With one hand, she held tight to Timothée, and with the other, Vivian.
A breeze rustled through their hair, slowly playing with the strands, and wafting through their clasped fingers. The breeze…
“Is that...?” Timothée asked.
“Lavender,” Vivian confirmed. “And salt air.”
For Father. For Vivian. Marion squeezed her siblings’ hands three times. They would face their terrible destiny together.
The Greywicks stepped through the doorway.
It was like stepping into a dream. The atrium was immense and felt like walking on the sky itself. Opulent navy rugs covered dark stone. Grand staircases led this way and that, leading up, up, up. The walls were decorated with shimmering constellations in the shape of winged horses, and giant bats, and flame-shrouded phoenixes. And the sky…starlight shimmered in from the glass roof. Marion felt it dance on her skin.
“Chop chop!” Setviren had a renewed confidence upon entering the Academy. “The Archpriestess has been waiting a long time to meet you.”
They followed dutifully behind the green-haired loremaster. “Lady Kassandra is a disciple of the goddess Rhaemyria. That makes her a Morning Star, and the most powerful one in Thraina. You’ll mind your manners around her. Don’t speak unless spoken to. If she offers you her staff, kiss it. Oh, and of course, genuflect!”
“What does genuflect mean?” Timothée whispered.
Setviren led them down a dark blue carpeted hallway until they came upon two mahogany doors with no handles. They slid apart with a whish of his hand. Marion’s skin pricked with the magic.
“Please enter.” He motioned them through the doors. It led only to a small room, slightly bigger than a closet, carpeted in the same night blue.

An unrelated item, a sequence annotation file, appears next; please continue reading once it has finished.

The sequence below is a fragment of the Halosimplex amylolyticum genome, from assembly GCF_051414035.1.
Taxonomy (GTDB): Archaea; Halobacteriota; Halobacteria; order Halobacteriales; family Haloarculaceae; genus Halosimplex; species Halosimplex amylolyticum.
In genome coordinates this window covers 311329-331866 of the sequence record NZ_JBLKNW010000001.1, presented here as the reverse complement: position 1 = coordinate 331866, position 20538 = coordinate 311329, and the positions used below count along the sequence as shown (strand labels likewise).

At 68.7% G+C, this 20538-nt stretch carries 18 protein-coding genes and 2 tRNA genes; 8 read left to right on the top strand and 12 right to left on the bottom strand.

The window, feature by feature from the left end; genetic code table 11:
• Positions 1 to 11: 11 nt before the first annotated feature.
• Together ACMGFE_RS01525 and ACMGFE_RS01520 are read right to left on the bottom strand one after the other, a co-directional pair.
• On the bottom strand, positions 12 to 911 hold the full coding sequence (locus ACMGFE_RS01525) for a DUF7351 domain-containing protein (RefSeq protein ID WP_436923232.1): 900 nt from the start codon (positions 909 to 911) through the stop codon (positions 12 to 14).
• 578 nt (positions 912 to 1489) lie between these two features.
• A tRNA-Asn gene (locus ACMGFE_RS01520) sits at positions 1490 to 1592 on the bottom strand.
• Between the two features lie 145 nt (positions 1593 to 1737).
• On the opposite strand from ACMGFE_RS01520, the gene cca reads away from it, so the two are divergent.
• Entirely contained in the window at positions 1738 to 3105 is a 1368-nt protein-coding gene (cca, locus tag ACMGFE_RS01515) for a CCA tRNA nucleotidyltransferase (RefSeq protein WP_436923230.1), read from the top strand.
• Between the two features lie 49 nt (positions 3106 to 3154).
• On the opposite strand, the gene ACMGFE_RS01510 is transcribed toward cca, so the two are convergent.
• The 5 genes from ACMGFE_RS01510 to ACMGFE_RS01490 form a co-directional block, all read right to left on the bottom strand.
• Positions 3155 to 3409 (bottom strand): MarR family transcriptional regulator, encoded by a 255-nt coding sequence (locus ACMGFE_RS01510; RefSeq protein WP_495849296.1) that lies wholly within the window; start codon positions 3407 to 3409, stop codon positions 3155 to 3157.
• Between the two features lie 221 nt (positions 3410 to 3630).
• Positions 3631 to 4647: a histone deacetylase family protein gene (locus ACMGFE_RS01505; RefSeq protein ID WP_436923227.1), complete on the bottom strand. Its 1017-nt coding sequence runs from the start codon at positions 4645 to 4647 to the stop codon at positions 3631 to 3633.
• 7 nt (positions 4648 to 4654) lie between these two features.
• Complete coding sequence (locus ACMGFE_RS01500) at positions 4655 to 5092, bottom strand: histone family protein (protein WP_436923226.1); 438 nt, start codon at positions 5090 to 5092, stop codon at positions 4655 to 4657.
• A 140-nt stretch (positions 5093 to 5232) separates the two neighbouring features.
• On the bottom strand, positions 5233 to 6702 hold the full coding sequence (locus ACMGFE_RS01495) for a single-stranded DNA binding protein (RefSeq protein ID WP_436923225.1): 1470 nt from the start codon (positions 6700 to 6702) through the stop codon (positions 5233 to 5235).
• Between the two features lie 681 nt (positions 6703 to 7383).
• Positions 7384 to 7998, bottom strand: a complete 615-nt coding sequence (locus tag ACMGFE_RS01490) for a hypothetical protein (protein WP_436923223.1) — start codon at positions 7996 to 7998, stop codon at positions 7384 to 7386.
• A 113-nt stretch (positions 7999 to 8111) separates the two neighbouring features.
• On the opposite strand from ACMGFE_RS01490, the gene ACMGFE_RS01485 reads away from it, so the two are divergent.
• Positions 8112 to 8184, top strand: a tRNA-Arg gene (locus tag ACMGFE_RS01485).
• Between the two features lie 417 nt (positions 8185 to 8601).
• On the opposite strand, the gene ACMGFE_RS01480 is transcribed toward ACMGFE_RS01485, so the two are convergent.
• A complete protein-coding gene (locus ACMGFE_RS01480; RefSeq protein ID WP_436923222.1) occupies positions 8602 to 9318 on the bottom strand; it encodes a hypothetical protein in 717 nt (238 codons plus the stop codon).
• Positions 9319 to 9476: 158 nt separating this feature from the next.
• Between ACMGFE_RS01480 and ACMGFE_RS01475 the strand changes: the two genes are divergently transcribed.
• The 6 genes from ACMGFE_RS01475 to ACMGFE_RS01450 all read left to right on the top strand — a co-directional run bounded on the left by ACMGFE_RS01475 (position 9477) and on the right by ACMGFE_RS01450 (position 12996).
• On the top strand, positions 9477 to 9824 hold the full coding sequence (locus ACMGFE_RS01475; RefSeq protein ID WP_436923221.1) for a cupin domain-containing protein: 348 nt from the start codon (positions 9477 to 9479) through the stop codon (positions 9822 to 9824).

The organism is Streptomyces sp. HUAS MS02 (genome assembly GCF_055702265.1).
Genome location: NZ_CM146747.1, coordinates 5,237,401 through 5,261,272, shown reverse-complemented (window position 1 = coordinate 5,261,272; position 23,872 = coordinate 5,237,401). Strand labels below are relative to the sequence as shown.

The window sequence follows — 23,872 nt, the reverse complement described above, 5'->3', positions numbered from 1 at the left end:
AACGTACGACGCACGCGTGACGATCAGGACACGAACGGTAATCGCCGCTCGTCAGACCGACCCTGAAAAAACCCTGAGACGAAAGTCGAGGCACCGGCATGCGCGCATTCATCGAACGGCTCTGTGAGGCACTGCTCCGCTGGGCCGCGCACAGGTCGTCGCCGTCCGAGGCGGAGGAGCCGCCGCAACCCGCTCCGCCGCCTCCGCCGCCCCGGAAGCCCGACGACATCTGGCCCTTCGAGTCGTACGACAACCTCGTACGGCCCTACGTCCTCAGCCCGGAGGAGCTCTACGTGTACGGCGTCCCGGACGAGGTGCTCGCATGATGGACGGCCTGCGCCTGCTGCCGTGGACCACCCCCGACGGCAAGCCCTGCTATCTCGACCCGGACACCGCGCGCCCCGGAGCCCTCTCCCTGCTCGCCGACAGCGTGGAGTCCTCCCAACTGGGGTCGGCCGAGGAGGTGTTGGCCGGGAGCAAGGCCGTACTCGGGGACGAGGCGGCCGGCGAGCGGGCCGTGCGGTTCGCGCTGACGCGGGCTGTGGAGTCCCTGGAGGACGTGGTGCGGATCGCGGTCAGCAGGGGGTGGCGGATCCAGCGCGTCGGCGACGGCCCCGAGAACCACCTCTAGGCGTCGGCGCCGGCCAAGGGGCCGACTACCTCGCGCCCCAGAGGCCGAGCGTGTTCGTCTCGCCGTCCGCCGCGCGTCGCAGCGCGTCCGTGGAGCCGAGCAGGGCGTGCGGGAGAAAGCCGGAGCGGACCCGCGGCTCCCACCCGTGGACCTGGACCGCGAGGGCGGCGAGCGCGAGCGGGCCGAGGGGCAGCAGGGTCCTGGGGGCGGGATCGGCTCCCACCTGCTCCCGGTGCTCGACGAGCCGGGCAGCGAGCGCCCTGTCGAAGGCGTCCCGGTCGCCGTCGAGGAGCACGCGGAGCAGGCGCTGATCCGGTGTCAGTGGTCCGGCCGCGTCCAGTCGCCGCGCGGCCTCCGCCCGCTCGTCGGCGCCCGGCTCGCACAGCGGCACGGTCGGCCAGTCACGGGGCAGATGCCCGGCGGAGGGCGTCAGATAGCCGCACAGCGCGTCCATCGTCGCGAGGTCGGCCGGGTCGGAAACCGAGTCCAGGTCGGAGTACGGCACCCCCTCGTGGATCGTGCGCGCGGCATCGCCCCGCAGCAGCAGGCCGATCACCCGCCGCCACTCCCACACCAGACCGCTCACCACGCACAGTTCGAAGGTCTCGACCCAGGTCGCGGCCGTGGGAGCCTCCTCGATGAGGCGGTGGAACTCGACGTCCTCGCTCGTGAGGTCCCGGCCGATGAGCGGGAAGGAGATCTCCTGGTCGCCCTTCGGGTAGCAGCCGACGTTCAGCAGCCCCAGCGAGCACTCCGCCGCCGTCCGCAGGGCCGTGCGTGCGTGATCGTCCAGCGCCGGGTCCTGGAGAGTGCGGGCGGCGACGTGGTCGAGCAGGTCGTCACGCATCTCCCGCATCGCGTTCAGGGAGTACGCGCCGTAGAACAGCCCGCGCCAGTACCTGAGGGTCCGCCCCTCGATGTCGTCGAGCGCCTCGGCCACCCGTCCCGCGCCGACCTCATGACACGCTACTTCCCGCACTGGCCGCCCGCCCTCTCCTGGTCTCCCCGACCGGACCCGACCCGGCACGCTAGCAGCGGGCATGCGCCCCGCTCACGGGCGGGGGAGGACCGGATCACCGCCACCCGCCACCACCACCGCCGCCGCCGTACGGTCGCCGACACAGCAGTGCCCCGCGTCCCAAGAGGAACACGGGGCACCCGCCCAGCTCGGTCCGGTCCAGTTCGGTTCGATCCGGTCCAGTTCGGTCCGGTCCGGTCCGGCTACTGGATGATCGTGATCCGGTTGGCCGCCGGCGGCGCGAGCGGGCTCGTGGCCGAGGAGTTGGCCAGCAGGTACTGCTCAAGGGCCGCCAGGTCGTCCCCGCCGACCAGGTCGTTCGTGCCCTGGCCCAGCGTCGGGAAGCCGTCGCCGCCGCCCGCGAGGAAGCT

“There’s nothing here—” Marion began, when Setviren stepped in with them. The doors whooshed shut with another flourish. “Wait, are you locking us—”
The loremaster rose his arms upward, white sleeves waving like an albatross’s wings. And the room…it moved. Upward! The triplets shrieked and held on to one another.
“Heavens me, I wouldn’t ask you to walk all the way up on your first night,” Setviren said as if the moving room were the most normal thing in the world. It surged up, up, up, and the prick of magic was so strong, tugging at the hairs on the back of Marion’s neck.
Setviren was doing this. Marion concentrated on his rising hands. Somehow, he was using star magic to move them.
“Steady now. Here we are.” With a jolt, Setviren lowered his hands and the room shuddered to a stop. The triplets were nearly on top of one another, sweating and shaking.
“Somehow, that was worse than the hot air balloon.” Vivian touched her forehead.
“Prepare yourself.” The doors slid open at Setviren’s command. “This is her office.”